This is one of the kindest people I have ever met. She and her husband made fighting cancer look easy. They almost managed to make it look like fun. After successful operations, multiple, and chemo, her husband died from complications related to the chemo.

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I wanted her to have a quilt to get through her own chemo, but I am slower than I used to be and not so good at beating a deadline.

I finally finished it this week, and got it to her. She loves that I included a couple blocks with a Florida State Seminole (go ‘Noles!)

If this looks familiar, it is because I made a similar, larger quilt for her daughter when she became engaged to our son. It’s one of my favorite patterns, scrappy heart, but I added a border to this one.

36 Strip Challenge

My quilt group had a thirty-six strip challenge. Nine of us cut four strips each for nine quilters, including one set of themselves. At one of our meetings, we put together identical collections of thirty-six strips, and then we each plotted a quilt which would use each fabric.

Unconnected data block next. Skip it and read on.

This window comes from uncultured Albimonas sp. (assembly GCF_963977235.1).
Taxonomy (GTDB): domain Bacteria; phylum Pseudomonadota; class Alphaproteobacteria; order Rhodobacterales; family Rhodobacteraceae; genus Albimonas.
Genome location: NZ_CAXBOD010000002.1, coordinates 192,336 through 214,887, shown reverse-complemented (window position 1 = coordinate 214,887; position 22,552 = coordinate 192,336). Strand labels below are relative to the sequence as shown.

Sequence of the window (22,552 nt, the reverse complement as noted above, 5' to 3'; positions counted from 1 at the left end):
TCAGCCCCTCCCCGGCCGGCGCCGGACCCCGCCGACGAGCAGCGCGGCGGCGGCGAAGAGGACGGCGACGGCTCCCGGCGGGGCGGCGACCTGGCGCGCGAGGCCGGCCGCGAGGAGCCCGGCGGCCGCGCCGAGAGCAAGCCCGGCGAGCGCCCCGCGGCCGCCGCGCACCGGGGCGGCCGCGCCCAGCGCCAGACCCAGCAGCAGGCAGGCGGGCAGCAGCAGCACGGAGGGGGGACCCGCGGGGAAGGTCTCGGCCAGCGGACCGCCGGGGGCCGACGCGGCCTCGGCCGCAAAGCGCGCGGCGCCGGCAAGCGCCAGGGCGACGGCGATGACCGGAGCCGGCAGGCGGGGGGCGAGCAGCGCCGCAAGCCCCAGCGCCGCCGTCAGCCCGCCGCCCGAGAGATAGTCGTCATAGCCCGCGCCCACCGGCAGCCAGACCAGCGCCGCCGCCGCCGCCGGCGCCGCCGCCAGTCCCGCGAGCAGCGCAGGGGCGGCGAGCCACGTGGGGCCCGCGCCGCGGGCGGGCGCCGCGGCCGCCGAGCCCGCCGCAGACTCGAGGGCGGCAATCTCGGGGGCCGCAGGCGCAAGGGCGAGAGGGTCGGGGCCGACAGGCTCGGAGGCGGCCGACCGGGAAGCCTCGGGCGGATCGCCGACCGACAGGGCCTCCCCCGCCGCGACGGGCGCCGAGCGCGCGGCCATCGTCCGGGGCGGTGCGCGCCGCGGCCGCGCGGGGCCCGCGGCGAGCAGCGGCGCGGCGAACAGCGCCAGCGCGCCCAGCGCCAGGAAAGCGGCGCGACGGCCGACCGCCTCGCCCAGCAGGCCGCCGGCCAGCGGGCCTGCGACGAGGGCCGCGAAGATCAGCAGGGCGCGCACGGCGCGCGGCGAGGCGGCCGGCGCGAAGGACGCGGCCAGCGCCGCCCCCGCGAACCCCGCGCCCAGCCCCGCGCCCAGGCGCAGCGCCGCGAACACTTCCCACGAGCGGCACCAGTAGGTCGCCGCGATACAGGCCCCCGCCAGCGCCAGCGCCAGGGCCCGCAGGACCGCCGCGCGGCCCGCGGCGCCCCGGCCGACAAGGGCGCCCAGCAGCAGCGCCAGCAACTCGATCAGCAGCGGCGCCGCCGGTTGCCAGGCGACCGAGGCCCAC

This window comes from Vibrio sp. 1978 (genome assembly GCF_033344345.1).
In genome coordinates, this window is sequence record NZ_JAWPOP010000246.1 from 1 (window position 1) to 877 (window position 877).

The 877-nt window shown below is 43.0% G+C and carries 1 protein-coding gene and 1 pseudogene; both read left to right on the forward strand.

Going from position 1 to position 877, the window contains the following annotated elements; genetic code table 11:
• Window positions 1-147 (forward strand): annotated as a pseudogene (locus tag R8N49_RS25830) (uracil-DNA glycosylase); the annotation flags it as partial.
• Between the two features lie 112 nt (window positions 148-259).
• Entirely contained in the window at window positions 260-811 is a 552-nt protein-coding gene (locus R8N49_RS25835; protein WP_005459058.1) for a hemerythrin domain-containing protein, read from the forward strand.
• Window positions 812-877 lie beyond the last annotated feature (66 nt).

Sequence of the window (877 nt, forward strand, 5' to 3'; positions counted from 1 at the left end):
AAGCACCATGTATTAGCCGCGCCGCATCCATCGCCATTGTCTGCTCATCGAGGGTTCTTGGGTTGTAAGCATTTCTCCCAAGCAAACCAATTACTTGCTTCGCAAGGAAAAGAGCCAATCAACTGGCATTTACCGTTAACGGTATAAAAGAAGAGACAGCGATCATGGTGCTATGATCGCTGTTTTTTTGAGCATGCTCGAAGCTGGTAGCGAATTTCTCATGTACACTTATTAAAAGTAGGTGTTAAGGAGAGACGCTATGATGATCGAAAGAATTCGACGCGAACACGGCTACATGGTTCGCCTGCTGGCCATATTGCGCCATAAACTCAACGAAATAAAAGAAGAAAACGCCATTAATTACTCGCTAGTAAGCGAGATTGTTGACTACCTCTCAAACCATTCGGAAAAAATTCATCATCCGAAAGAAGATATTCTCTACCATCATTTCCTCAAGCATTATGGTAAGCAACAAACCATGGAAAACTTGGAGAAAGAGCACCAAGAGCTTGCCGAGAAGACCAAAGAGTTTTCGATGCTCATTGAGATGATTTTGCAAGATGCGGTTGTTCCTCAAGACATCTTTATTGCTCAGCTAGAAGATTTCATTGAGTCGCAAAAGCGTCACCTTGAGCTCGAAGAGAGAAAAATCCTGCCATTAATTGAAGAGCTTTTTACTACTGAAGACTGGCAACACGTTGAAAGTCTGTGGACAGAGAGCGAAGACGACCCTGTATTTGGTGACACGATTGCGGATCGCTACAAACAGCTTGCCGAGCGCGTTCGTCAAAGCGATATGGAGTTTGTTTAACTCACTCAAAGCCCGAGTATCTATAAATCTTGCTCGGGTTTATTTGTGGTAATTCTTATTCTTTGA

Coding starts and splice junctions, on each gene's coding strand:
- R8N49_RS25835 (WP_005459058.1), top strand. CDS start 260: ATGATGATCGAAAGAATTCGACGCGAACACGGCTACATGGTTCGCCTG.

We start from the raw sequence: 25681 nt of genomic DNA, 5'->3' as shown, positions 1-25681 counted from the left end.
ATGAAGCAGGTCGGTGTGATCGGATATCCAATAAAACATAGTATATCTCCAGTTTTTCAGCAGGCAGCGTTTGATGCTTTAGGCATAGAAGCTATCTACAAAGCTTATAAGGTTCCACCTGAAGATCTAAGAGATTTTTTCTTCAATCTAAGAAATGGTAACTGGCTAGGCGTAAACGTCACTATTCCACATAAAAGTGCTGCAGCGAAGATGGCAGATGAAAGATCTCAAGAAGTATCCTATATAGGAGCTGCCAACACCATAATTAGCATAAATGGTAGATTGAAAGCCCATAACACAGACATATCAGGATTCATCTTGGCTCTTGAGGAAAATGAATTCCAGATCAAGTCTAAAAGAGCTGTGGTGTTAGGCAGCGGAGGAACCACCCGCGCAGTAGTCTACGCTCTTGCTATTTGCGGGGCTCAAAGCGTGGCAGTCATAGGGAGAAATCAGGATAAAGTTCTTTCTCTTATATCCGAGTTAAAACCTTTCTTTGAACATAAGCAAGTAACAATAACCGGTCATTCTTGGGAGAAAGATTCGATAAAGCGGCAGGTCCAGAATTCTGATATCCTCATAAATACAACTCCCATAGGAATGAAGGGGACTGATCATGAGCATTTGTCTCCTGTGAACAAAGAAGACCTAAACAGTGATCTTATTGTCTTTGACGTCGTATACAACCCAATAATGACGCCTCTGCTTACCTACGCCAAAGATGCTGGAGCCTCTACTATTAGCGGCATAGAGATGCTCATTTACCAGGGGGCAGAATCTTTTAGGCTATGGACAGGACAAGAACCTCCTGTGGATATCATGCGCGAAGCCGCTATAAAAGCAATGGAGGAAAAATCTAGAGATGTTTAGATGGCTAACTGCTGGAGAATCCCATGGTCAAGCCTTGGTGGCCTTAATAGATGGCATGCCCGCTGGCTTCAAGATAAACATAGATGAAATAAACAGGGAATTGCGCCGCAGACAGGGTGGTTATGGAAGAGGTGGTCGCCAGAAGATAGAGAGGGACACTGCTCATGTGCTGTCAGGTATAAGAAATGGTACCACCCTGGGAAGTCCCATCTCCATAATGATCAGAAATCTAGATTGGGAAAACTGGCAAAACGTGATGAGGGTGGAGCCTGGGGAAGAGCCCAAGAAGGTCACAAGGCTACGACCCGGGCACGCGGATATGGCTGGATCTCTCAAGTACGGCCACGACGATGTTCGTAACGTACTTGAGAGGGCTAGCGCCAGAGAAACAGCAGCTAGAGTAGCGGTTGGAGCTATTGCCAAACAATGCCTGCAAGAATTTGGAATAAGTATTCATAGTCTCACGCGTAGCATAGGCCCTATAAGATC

It sounds easy. It isn’t.

The fabrics are not at all compatible.

I hesitated, I searched for inspiration, I planned and discarded. Finally, I just plunged in, and the idea didn’t work, but it gave me an idea for something that might work. This meandering approach was new for me; normally I use quad notebooks and plan my quilts to the fraction of an inch.

The big flower in the upper central right part of the quilt is where I started, and where I was able to use eight fabrics. From there, I would look at the panel hanging and the fabric strips remaining, and overnight, another idea would come.

I actually started having fun with the project. It took me all summer, but it was work I enjoyed, much of it hand work, which I haven’t done a lot of lately.

My husband loves the finished project. I don’t love it, but I’m not unhappy with it.